Session Description: Collaborating to reduce impacts of underwater noise from vessels with a focus on southern resident killer whales
Collaborating to reduce impacts of underwater noise from vessels with a focus on southern resident killer whales: Two-part special session followed by a panel discussion. Part A: Biological impacts of underwater noise from vessels.
Vessel activities in the Salish Sea are increasing in areas that overlap with southern resident killer whale critical habitat. Both Canadian and U.S. Recovery Plans for southern resident killer whales (SRKW’s) include underwater noise as a key threat to recovery. The purpose of this session was to bring together researchers, environmental managers, industry, whale-watchers, First Nations and other interested parties to discuss the collaborative approaches taken by regional groups to better understand and reduce the impacts of shipping on endangered southern resident killer whales in the Salish Sea.
This session was the first in a sequence of three related sessions and included six presentations on the results of recent research on vessel noise and its impacts on whales, including:
- insights into killer whale foraging behavior gleaned from DTag and behavioural response studies (by Brianna Wright, Marla Holt, and Jennifer Tennessen),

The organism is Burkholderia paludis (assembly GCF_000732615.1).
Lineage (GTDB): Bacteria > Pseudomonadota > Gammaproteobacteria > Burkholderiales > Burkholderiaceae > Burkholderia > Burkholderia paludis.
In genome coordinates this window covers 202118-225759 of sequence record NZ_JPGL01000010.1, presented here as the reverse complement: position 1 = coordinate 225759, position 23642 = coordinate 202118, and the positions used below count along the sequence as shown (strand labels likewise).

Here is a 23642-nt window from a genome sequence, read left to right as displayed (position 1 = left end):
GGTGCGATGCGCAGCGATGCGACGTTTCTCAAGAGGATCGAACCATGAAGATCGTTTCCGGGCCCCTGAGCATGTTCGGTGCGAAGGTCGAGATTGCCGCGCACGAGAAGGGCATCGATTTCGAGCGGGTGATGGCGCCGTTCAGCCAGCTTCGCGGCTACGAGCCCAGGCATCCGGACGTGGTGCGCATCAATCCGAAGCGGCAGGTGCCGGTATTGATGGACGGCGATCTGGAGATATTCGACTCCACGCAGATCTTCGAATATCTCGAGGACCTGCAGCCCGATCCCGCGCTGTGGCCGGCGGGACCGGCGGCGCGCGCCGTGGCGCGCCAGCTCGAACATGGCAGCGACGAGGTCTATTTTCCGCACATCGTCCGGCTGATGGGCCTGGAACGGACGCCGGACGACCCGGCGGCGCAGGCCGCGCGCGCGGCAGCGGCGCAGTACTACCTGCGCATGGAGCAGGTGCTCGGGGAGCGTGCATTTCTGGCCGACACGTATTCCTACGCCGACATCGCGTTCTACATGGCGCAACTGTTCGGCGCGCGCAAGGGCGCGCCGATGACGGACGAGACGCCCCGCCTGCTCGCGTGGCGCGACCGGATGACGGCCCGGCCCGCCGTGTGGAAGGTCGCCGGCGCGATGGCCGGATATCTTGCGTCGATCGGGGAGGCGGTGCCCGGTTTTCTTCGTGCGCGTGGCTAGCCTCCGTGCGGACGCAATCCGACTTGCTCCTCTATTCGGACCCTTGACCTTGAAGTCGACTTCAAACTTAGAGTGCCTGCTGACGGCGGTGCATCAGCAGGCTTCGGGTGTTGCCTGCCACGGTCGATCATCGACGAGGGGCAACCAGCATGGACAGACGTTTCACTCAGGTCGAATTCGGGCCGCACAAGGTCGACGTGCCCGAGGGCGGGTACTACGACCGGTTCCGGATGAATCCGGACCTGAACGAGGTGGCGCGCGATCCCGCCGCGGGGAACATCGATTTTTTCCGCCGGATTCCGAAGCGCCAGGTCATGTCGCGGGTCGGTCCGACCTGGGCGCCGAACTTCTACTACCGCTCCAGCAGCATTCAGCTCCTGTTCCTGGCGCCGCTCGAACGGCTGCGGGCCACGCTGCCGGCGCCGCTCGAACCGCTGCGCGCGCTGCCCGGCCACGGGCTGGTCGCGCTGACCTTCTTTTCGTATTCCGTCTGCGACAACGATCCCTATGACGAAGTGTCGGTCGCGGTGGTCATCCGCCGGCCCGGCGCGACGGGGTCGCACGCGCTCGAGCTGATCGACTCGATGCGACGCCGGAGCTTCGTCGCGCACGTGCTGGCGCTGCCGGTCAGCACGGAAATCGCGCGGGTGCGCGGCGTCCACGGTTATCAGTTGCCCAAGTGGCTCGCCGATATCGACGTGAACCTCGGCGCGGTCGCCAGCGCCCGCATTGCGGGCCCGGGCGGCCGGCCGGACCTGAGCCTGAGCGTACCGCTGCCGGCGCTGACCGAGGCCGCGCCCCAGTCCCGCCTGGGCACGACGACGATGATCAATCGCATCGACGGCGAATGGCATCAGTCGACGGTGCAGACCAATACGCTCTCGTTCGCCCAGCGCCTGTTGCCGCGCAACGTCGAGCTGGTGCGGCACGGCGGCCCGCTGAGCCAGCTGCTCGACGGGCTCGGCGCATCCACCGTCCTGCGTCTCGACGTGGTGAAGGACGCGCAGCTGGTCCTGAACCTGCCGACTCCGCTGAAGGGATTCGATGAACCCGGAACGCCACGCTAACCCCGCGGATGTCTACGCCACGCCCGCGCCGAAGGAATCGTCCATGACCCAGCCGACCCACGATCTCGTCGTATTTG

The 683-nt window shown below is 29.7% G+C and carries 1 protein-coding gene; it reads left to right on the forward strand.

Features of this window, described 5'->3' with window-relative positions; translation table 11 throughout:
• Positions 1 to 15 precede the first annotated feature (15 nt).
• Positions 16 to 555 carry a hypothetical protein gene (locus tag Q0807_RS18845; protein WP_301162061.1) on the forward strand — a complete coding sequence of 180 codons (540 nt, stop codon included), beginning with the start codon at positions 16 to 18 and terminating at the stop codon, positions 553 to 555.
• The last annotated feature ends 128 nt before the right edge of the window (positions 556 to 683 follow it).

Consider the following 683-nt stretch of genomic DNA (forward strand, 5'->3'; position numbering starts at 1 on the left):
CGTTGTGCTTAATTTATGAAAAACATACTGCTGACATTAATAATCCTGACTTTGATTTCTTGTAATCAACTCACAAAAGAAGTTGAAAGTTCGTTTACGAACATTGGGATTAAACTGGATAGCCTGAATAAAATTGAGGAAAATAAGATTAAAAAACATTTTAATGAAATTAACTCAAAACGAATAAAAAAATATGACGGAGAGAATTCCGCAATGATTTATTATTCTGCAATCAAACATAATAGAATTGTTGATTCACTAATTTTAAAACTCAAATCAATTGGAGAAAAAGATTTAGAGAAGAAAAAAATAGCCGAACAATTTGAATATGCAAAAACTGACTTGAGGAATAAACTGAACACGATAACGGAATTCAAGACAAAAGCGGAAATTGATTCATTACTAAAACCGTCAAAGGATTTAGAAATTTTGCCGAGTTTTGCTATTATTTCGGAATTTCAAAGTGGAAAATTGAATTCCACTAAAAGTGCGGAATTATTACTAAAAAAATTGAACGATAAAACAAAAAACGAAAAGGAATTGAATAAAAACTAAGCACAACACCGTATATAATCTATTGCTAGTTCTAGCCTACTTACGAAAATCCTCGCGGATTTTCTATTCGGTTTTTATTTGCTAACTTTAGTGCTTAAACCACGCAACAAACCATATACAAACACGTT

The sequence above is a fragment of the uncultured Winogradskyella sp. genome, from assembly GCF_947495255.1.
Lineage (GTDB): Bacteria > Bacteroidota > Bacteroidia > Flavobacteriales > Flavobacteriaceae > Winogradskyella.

- methods to monitor vessels (both AIS and non-AIS equipped) and whales in the Salish Sea (Lauren McWhinnie),
- comparing underwater noise source levels between commercial ships and whale-watching vessels (Jason Wood), as well as
- a presentation on noise reduction strategies that could quieten underwater conditions to improve the acoustic environment for whales (Val Veirs).
Killer whales, Underwater noise, Shipping, Mitigation, Management, Case study, Collaboration, ECHO Program
SSE14: Vessel Traffic: Risks and Impacts
Salish Sea Ecosystem Conference (2018 : Seattle, Wash.)
SSE14: Session Description
6-4-2018 1:30 PM
6-4-2018 3:00 PM
Type of Presentation
Digital content made available by University Archives, Heritage Resources, Western Libraries, Western Washington University.
Salish Sea (B.C. and Wash.)
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Biological impacts of underwater noise from vessels